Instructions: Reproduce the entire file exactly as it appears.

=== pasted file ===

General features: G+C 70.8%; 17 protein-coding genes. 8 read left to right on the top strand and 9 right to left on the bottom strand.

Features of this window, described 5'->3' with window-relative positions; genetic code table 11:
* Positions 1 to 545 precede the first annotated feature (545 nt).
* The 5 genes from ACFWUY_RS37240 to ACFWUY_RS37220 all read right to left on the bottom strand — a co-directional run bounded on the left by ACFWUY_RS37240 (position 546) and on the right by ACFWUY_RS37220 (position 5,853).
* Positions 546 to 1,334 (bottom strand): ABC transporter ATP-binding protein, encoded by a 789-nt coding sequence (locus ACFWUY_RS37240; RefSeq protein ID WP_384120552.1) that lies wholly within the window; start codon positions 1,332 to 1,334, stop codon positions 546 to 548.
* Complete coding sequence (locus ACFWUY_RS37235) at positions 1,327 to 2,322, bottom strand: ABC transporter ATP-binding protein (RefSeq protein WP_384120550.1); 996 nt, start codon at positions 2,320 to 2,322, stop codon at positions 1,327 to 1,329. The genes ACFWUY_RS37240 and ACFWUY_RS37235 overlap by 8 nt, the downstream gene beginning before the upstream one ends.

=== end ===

General features: G+C 70.8%; 17 protein-coding genes. 8 read left to right on the top strand and 9 right to left on the bottom strand.

Features of this window, described 5'->3' with window-relative positions; genetic code table 11:
* Positions 1 to 545 precede the first annotated feature (545 nt).
* The 5 genes from ACFWUY_RS37240 to ACFWUY_RS37220 all read right to left on the bottom strand — a co-directional run bounded on the left by ACFWUY_RS37240 (position 546) and on the right by ACFWUY_RS37220 (position 5,853).
* Positions 546 to 1,334 (bottom strand): ABC transporter ATP-binding protein, encoded by a 789-nt coding sequence (locus ACFWUY_RS37240; RefSeq protein ID WP_384120552.1) that lies wholly within the window; start codon positions 1,332 to 1,334, stop codon positions 546 to 548.
* Complete coding sequence (locus ACFWUY_RS37235) at positions 1,327 to 2,322, bottom strand: ABC transporter ATP-binding protein (RefSeq protein WP_384120550.1); 996 nt, start codon at positions 2,320 to 2,322, stop codon at positions 1,327 to 1,329. The genes ACFWUY_RS37240 and ACFWUY_RS37235 overlap by 8 nt, the downstream gene beginning before the upstream one ends.